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Blood. 2009 Jul 16;114(3):608-18. doi: 10.1182/blood-2009-02-204883. Epub 2009 May 18.

Activation of cAMP signaling inhibits DNA damage-induced apoptosis in BCP-ALL cells through abrogation of p53 accumulation.

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Department of Biochemistry, Institute of Basic Medical Sciences, University of Oslo/Universitetet i Oslo, Blindern, Oslo, Norway.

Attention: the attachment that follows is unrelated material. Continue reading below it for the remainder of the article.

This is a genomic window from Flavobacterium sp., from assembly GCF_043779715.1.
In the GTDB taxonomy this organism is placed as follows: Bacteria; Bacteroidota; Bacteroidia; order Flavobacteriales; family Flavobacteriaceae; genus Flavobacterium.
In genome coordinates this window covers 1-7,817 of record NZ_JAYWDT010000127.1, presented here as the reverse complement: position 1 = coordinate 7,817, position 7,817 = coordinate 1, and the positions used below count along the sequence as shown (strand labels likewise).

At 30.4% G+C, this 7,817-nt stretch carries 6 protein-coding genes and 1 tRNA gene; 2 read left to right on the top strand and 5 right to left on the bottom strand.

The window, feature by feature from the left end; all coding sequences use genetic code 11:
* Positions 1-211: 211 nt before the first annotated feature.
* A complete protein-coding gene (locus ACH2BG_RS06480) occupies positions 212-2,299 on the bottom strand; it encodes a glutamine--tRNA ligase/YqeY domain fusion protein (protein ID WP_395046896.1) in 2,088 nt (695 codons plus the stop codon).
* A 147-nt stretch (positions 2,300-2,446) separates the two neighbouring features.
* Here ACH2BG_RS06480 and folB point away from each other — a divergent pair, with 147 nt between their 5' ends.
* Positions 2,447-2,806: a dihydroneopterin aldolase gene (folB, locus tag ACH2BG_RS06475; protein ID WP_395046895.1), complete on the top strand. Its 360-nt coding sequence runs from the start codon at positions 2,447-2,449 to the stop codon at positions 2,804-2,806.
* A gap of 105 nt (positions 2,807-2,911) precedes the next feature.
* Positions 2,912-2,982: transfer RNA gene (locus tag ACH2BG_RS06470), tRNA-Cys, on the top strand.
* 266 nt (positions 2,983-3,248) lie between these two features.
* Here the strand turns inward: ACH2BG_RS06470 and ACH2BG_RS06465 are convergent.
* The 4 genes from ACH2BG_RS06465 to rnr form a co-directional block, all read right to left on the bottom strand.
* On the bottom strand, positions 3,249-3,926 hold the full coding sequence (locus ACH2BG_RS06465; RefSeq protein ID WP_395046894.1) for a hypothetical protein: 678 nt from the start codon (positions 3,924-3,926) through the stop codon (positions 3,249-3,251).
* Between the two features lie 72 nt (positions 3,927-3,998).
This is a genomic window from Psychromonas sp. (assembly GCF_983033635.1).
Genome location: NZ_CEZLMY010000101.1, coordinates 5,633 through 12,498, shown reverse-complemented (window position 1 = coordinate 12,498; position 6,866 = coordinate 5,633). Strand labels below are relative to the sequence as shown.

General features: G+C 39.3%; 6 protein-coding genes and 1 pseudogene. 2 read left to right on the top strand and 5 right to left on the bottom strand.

In lymphocytes, the second messenger cyclic adenosine monophosphate (cAMP) plays a well-established antiproliferative role through inhibition of G(1)/S transition and S-phase progression. We have previously demonstrated that, during S-phase arrest, cAMP inhibits the action of S phase-specific cytotoxic compounds, leading to reduction in their apoptotic response. In this report, we provide evidence that cAMP can also inhibit the action of DNA-damaging agents independently of its effect on S phase. Elevation of cAMP in B-cell precursor acute lymphoblastic leukemia cells is shown to profoundly inhibit the apoptotic response to ionizing radiation, anthracyclins, alkylating agents, and platinum compounds. We further demonstrate that this effect depends on the ability of elevated cAMP levels to quench DNA damage-induced p53 accumulation by increasing the p53 turnover, resulting in attenuated Puma and Bax induction, mitochondrial outer membrane depolarization, caspase activation, and poly(ADP-ribose) polymerase cleavage. On the basis of our findings, we suggest that cAMP levels may influence p53 function in malignant cells that retain wild-type p53, potentially affecting p53 both as a tumor suppressor during cancer initiation and maintenance, and as an effector of the apoptotic response to DNA-damaging agents during anticancer treatment.

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